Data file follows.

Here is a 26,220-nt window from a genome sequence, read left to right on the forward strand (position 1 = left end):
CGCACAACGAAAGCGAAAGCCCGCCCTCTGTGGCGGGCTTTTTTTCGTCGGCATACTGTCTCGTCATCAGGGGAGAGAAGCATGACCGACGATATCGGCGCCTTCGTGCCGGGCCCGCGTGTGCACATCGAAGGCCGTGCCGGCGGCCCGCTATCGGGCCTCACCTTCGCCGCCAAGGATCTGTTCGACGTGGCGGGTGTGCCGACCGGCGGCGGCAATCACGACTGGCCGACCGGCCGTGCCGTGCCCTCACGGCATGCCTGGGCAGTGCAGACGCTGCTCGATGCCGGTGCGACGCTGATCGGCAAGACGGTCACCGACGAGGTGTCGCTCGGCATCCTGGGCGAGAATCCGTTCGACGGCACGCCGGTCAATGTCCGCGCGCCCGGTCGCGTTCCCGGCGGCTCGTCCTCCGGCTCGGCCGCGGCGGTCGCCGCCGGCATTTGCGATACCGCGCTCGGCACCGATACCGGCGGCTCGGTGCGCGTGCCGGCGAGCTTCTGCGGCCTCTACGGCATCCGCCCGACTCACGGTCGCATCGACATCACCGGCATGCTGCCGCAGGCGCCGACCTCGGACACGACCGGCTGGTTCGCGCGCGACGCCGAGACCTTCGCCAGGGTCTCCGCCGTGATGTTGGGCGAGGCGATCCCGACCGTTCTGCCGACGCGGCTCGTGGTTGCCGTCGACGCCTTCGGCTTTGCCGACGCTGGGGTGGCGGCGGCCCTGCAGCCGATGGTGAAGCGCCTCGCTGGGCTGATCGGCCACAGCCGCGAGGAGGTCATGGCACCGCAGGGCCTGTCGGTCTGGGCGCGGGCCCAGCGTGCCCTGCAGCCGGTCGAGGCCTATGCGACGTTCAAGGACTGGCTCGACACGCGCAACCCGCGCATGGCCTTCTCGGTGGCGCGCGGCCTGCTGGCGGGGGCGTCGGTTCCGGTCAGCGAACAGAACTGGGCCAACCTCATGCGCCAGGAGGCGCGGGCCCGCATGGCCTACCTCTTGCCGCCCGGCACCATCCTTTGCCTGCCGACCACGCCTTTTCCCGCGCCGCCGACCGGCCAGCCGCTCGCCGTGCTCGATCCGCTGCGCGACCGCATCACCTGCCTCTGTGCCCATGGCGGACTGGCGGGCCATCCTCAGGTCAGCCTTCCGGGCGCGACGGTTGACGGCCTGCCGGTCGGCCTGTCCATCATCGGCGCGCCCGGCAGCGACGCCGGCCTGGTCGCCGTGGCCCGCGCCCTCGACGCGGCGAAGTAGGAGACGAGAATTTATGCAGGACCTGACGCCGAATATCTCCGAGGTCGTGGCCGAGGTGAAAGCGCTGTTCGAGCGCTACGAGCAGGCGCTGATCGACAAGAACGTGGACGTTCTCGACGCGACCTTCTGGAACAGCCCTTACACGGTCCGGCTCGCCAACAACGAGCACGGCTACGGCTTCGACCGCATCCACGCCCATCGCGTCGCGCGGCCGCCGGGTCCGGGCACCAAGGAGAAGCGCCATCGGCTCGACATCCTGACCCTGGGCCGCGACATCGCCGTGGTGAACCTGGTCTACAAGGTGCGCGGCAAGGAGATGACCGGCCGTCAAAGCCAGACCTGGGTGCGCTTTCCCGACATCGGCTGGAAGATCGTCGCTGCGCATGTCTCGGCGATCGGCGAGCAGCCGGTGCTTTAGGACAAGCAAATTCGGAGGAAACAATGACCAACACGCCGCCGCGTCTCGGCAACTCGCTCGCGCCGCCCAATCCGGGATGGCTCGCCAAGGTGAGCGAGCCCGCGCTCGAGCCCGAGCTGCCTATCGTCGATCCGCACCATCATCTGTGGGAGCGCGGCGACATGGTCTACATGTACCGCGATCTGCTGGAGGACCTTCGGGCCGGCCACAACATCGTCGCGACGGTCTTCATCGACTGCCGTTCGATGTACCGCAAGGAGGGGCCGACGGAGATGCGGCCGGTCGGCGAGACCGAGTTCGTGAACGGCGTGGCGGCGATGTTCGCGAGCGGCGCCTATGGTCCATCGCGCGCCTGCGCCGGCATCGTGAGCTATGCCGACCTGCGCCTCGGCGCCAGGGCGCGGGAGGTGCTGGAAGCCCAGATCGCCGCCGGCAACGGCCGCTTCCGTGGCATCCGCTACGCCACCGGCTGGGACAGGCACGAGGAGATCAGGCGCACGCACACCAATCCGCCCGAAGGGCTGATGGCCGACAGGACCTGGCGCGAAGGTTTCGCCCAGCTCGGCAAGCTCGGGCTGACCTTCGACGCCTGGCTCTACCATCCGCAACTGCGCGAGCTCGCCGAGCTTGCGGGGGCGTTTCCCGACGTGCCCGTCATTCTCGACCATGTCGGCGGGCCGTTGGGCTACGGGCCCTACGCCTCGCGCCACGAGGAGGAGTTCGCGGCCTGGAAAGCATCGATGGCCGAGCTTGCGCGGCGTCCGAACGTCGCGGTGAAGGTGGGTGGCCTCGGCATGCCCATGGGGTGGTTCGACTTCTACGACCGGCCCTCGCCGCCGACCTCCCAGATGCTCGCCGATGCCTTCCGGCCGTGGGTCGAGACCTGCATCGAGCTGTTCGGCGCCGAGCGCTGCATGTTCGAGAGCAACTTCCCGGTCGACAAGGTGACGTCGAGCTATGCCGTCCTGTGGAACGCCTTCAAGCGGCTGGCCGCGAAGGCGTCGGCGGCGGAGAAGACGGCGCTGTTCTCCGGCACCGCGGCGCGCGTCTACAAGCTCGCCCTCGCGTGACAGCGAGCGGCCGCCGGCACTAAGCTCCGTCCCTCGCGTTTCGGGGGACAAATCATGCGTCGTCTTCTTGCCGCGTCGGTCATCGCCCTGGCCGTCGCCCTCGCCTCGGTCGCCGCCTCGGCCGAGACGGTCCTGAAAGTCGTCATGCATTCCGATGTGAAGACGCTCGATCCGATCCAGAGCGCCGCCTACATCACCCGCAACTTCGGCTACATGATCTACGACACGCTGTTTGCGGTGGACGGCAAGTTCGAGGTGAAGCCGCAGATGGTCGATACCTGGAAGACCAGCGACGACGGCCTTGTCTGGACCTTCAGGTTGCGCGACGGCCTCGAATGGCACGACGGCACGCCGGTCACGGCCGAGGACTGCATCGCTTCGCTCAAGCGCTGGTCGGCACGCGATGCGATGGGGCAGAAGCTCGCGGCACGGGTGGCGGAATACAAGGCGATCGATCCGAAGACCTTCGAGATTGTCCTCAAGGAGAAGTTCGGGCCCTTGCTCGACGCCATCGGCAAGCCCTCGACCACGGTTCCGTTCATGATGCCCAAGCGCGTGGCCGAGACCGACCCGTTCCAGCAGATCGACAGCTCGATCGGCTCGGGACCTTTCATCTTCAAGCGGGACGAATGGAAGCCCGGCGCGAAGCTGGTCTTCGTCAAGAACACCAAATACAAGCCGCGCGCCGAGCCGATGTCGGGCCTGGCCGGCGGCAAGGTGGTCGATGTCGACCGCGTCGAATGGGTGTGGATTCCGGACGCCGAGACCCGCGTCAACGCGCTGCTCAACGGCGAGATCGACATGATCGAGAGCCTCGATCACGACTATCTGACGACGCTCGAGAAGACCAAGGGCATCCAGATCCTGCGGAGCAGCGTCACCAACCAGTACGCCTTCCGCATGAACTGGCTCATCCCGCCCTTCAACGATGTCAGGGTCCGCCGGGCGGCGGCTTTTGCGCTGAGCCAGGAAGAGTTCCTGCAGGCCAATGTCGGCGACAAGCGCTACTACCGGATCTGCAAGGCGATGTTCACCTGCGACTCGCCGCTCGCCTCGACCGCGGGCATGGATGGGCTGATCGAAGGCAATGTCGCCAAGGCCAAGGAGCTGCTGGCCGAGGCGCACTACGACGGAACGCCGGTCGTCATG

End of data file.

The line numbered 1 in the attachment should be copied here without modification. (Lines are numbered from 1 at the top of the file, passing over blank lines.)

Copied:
Here is a 26,220-nt window from a genome sequence, read left to right on the forward strand (position 1 = left end):